• But if it's about general linguistics, the tenor in the field I come from is pretty clear that written language is not primarily interesting to a general study of natural language, for the reasons explained in the two comments I linked to. And I understand this site to be about the study of general linguistics - judging from the observation that questions about language-specific questions or translation issues immediately get voted off-topic (actually I'm surprised why no one (including me) voted for this question to be migrated to the German SE, it would probably be better of there). – lemontree Jul 3 '16 at 11:14
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    @lemontree Written language may have begun at least in part as graphically recorded speech, but it works so differently than and independently from spoken language in a literate culture that it’s a research subject of its own merit in linguistics. Written language has a bad standing among some linguistic schools, because former generations of scholars (especially grammatarians) claimed to study “natural” spoken language, but really only did so by means of written records. Orthographic conventions in general are also not prescriptive rules, though often perceived as such. – Crissov Jul 3 '16 at 14:12

To complete lemontree's answer, I wanted to add a quote from Mary Norris, "Holy Writ" (The New Yorker):

The comma as we know it was invented by Aldo Manuzio, a printer working in Venice, circa 1500. It was intended to prevent confusion by separating things. In the Greek, komma means “something cut off,” a segment. (Aldo was printing Greek classics during the High Renaissance. The comma was a Renaissance invention.) As the comma proliferated, it started generating confusion. Basically, there are two schools of thought: One plays by ear, using the comma to mark a pause, like dynamics in music; if you were reading aloud, the comma would suggest when to take a breath. The other uses punctuation to clarify the meaning of a sentence by illuminating its underlying structure. Each school believes that the other gets carried away. It can be tense and kind of silly, like the argument among theologians about how many angels can fit on the head of a pin.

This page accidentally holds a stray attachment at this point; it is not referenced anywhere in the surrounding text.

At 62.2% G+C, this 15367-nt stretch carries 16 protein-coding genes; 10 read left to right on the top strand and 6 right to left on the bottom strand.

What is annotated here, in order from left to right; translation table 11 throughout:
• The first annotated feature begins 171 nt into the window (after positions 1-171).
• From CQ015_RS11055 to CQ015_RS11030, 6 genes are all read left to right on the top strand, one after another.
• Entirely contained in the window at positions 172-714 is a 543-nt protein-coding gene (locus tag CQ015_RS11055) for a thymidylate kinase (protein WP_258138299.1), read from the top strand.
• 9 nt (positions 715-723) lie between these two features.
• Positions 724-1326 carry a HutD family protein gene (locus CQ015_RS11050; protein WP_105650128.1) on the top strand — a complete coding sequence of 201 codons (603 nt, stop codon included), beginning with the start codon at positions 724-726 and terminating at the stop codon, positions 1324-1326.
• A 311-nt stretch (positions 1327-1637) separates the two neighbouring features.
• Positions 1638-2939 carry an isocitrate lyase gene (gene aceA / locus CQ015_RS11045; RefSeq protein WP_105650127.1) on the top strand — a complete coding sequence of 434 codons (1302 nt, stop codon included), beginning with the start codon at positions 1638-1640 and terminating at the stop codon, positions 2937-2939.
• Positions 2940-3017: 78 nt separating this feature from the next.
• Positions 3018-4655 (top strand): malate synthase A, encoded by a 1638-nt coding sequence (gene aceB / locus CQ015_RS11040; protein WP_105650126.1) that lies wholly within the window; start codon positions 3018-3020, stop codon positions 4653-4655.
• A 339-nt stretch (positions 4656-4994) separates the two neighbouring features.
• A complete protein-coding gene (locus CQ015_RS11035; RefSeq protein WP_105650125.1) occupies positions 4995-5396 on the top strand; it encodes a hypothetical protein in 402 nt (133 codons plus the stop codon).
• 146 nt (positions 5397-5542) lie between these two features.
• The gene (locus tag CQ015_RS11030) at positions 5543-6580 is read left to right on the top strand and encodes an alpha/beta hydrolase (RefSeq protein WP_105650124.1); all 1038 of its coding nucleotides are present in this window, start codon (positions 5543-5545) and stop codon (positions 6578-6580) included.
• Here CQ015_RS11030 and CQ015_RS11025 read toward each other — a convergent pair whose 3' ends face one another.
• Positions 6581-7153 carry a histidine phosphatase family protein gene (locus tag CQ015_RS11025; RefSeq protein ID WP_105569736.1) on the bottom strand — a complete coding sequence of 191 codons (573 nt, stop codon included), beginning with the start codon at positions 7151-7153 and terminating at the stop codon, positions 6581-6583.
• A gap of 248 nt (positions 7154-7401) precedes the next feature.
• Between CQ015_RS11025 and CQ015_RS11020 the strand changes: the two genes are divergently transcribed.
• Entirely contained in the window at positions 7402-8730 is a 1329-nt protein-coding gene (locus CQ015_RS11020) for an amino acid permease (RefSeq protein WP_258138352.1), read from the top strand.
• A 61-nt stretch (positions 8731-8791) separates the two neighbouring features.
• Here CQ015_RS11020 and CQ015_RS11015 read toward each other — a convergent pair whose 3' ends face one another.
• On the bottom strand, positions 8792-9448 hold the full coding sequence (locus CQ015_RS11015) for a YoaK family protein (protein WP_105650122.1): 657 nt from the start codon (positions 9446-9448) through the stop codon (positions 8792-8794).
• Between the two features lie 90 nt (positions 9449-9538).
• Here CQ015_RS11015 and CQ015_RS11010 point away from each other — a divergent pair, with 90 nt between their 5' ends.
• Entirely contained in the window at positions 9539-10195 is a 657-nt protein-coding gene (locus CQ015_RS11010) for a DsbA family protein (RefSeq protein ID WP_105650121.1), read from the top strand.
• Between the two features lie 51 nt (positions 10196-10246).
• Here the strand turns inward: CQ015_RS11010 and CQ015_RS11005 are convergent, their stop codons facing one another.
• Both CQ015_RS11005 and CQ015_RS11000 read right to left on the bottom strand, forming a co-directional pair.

It seems that your question assumes that German uses commas to mark pauses, when clearly the last spelling reform seem to focus on their use as a syntactic tool. See also this answer about the differences between English and German punctuation.


I will compare German, English and Russian.

  • English has no inflection but strict word order

  • Russian has rich inflection but free word order.

  • German has free word order but poor inflection.

What this means is that in English you use word order to convey some information, in Russian you use inflection, and in German you use punctuation. Russian also does not need a comma here.

  • German has poor inflection? I definitely wouldn't say so. German can be regarded as a fusional language, i.e. the morphemes are not added agglutinatively but instead one grammatical morpheme has various functions which might make it look like it has a tendency towards isolating morphology, but if you take a look at the inflectional paradigms - verbs are fully inflected by person, number, tense and mood, nouns are inflected by three genders, two numbers and four cases, even adjectives are fully inflected just like nouns - I definitely wouldn't say that German has poor infelction! – lemontree Jul 2 '16 at 10:14
  • I mean, just look at the tables for the various forms of the in German that are used to scare off people ;) (This table isn't even fully correct, because the plural forms differ between the three genders, there is not "the" plural form...) In which aspects would you say that German has poor inflection (it might well be that there are some)? – lemontree Jul 2 '16 at 10:18
  • Also, "in German you use punctuation" only applies in written language, but language is normally not considered to occur in written, but in spoken form where you can obviously not use commas (at most maybe intonation), so I think that claim is a bit problematic. I would rather say that grammatical information in German is conveyed by inflection too, similarly as in Russian. – lemontree Jul 2 '16 at 10:22
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    Anixx’s answer may not be a very good one, but @lemontree’s comments are so full of mistakes that they don’t help to proof that point. – Crissov Jul 3 '16 at 13:35
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    In German, verbs are only partially inflected by person, number, tense and mood. Nouns (and derivational morphemes) carry an inherent gender, but don’t inflect by it (like adjectives and other nominal attributes do). Number and gender form a shared category for the inflection of nominal attributes (incl. der, das, die, die). Overall, there’s a lot of syncretism in inflection paradigms – much more than an isolating morphology would permit. – Crissov Jul 3 '16 at 14:09